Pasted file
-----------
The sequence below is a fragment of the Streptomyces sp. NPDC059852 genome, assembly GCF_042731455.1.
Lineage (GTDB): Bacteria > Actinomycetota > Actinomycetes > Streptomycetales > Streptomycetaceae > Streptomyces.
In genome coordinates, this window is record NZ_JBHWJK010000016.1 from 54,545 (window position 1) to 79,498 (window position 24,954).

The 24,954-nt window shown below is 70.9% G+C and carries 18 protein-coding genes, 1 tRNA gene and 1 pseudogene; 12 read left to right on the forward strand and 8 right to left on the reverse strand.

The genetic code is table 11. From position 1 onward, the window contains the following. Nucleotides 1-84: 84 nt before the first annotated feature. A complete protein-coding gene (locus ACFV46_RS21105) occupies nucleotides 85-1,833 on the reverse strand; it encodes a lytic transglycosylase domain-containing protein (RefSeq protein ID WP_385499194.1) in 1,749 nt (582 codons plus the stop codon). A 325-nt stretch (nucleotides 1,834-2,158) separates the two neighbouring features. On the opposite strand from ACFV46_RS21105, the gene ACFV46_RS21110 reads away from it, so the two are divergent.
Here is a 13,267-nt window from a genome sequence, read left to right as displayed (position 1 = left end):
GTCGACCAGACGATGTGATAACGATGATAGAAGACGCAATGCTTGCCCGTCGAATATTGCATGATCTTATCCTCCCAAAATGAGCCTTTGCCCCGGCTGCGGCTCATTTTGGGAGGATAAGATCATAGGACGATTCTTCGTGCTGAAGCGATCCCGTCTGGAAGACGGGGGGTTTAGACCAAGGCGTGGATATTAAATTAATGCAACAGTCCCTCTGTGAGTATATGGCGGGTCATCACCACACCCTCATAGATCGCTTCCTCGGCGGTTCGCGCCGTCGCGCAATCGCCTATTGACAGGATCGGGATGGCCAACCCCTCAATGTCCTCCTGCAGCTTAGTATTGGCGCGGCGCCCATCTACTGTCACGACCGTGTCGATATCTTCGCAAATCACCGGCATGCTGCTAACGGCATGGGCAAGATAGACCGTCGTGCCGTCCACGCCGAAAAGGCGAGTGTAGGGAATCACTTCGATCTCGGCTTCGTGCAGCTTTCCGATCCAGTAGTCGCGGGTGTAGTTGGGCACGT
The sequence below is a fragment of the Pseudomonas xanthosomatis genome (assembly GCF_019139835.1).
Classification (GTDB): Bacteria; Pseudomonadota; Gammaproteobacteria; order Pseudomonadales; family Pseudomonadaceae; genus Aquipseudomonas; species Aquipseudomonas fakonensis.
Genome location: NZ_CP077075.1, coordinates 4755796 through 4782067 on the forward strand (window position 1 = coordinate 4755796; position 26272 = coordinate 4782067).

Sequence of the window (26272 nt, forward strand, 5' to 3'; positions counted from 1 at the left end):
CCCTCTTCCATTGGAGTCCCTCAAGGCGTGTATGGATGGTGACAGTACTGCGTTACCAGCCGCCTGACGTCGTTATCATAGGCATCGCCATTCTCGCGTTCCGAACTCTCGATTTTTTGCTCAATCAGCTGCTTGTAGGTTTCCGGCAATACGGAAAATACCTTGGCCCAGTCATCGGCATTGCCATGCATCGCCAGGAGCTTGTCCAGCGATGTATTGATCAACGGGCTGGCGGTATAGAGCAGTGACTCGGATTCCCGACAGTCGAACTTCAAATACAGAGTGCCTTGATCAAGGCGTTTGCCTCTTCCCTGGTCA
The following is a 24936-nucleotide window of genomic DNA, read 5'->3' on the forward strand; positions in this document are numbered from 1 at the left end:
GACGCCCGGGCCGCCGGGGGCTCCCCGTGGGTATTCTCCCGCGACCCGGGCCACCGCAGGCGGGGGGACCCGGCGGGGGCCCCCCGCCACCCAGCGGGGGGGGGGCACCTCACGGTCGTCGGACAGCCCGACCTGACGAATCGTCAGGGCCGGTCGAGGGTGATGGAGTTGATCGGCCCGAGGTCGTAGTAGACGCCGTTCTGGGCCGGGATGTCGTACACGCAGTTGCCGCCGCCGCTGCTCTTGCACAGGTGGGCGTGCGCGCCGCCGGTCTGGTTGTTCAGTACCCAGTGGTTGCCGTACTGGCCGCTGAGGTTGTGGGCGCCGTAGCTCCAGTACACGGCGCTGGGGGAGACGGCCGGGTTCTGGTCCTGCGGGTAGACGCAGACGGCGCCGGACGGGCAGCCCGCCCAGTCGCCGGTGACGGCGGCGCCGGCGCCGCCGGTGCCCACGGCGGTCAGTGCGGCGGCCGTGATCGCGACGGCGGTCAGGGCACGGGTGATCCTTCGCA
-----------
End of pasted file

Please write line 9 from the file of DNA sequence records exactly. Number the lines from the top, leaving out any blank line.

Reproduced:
Classification (GTDB): Bacteria; Pseudomonadota; Gammaproteobacteria; order Pseudomonadales; family Pseudomonadaceae; genus Aquipseudomonas; species Aquipseudomonas fakonensis.